Beginning fall 2017, all students living on campus will be required to purchase a meal plan that is overpriced and wasteful, with the possibility of extra swipes being squandered at the end of the semester.
The details of the new plan can be found on KSU’s Dining web page, which states “beginning in fall 2017, freshmen and sophomores with 0-59 earned credit hours living in campus housing will automatically be assessed a meal plan for $1,890,” and that “juniors and seniors with 60 or more earned credit hours living in campus housing will automatically be assessed a meal plan for $489.”
Admittedly, this practice is common for most American universities, according to NBC, but that doesn’t make it any more affordable. It’s important to consider that many students don’t have any other option but to live on campus. Students with majors located primarily on Marietta campus are required to live on campus their first year, according to KSU’s Housing and Residence Life.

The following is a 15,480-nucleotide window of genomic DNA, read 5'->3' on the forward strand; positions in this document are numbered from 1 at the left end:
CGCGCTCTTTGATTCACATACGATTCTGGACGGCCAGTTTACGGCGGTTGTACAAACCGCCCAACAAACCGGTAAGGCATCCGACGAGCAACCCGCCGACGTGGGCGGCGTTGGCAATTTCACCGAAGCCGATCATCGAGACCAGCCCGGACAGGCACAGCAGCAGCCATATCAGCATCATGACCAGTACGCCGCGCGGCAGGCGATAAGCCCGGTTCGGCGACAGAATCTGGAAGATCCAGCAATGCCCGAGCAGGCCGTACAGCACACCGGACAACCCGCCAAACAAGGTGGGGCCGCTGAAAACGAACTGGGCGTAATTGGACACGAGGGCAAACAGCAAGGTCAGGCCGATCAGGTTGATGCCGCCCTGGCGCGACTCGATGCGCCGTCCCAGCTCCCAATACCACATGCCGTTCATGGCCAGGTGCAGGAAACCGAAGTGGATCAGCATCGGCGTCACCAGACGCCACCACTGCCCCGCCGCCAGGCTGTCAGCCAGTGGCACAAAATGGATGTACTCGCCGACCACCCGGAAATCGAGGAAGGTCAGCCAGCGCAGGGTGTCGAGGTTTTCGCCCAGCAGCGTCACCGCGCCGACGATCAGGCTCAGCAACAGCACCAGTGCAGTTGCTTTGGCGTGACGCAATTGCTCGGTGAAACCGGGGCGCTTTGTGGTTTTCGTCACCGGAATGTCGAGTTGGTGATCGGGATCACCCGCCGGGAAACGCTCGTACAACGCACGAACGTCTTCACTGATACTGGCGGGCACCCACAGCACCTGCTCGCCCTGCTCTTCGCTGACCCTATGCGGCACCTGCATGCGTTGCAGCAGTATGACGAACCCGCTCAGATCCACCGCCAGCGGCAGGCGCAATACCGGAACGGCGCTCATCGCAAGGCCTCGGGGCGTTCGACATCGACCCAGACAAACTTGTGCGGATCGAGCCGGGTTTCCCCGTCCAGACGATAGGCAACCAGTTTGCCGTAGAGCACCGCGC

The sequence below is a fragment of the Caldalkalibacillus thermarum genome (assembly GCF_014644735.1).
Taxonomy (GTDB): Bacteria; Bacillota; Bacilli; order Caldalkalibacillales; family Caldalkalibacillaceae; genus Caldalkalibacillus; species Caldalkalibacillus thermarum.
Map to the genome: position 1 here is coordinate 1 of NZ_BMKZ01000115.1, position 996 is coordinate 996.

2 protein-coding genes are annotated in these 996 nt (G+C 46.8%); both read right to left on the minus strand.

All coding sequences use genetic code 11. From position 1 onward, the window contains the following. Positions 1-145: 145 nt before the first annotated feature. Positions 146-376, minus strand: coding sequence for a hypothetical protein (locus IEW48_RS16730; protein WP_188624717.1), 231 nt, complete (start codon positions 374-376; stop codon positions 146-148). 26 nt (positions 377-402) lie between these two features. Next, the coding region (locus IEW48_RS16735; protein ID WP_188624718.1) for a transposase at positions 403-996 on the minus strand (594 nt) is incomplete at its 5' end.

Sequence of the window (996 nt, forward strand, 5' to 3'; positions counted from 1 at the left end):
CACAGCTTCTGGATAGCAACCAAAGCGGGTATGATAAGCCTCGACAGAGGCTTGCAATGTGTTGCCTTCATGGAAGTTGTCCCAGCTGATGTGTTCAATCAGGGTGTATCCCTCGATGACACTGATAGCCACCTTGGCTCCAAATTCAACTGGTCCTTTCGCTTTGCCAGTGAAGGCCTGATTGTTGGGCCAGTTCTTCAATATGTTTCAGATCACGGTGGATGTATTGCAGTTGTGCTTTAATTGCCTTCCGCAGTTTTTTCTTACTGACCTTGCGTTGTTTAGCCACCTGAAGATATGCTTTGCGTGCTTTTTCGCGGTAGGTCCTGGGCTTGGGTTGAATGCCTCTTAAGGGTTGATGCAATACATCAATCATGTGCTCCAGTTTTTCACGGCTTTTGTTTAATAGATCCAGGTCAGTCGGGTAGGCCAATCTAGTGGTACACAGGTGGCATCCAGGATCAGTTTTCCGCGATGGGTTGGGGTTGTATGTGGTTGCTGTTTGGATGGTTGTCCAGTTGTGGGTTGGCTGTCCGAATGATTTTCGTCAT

Additionally, Kennesaw campus offers unique housing communities for students who are queer, disabled or international. This makes living on campus the best choice for many because it can be extremely difficult for transgender and disabled people to find housing that they can comfortably live in. It also helps international students navigate a new country, culture and possibly a new language. Other students may find themselves without transportation unless they choose to live on campus.
On another note, students with special dietary needs will be forced to pay for hundreds of meals in a dining hall that provides them with limited options. According to USA Today, Brown University has eliminated this problem entirely by creating a menu that excludes the main food allergens from their kitchen.
Other schools have made The Best Colleges list for top 10 colleges with the most “cutting-edge” meal plans due to changes made to their meal plans or dining halls, but the bar seems pretty low. Oklahoma State University made the cut simply because they allow meal plan swipes to roll over into following semesters.
With all these issues in mind, I propose that KSU offer students affordable and customizable meal plans with better options for those who have special dietary needs.
In the meantime, those of us required to buy meal plans can use our extra swipes to feed hungry people, which can be done through ShareMeals, a food-sharing smartphone app.